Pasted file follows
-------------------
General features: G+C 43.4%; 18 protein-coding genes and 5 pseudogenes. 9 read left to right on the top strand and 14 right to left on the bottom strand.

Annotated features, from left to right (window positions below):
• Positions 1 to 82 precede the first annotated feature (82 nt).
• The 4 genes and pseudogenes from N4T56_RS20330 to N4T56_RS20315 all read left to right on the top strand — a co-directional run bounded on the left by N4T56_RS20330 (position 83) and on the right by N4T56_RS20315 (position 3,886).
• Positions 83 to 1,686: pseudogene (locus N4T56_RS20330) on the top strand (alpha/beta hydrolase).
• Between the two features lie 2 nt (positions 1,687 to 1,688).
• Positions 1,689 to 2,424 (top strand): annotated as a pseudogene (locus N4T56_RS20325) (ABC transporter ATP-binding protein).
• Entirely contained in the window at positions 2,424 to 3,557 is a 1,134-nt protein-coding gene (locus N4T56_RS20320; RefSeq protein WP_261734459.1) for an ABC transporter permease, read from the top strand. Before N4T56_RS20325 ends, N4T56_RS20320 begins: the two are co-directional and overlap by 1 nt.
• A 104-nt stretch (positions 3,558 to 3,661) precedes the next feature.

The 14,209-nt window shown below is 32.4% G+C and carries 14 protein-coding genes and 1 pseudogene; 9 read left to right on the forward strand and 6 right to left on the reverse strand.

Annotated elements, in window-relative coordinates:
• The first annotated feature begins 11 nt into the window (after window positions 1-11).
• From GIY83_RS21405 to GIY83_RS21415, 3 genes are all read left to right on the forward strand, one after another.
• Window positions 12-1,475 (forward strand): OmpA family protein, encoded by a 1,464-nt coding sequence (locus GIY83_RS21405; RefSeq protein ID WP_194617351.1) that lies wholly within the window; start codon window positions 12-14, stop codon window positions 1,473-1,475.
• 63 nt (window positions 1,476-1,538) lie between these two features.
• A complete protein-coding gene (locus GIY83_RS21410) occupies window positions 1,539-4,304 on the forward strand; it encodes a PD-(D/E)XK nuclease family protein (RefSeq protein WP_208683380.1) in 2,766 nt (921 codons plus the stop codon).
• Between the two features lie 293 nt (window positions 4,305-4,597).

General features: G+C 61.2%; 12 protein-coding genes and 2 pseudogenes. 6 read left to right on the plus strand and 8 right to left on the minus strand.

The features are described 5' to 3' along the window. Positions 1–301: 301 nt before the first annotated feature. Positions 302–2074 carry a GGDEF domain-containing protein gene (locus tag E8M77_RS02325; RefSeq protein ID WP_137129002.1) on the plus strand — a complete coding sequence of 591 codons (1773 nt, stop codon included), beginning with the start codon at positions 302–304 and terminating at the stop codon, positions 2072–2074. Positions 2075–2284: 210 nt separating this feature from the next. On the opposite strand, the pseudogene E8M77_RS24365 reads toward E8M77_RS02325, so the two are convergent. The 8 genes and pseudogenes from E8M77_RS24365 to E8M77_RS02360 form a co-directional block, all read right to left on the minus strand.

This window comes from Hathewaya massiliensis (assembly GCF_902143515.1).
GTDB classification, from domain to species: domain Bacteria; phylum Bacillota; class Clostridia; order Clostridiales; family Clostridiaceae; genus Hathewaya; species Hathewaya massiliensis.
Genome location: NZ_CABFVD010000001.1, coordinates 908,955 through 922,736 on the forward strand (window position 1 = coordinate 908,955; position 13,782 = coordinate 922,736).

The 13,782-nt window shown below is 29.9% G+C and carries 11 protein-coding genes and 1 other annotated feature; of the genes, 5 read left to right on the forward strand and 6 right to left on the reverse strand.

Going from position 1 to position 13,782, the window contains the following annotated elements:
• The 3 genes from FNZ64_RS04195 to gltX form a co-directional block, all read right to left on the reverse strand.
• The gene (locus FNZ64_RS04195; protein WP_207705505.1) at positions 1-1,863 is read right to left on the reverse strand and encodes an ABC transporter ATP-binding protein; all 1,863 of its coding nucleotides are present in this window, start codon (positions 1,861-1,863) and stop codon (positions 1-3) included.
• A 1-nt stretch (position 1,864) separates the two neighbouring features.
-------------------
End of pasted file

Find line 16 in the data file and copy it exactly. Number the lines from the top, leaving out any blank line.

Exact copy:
• A complete protein-coding gene (locus GIY83_RS21410) occupies window positions 1,539-4,304 on the forward strand; it encodes a PD-(D/E)XK nuclease family protein (RefSeq protein WP_208683380.1) in 2,766 nt (921 codons plus the stop codon).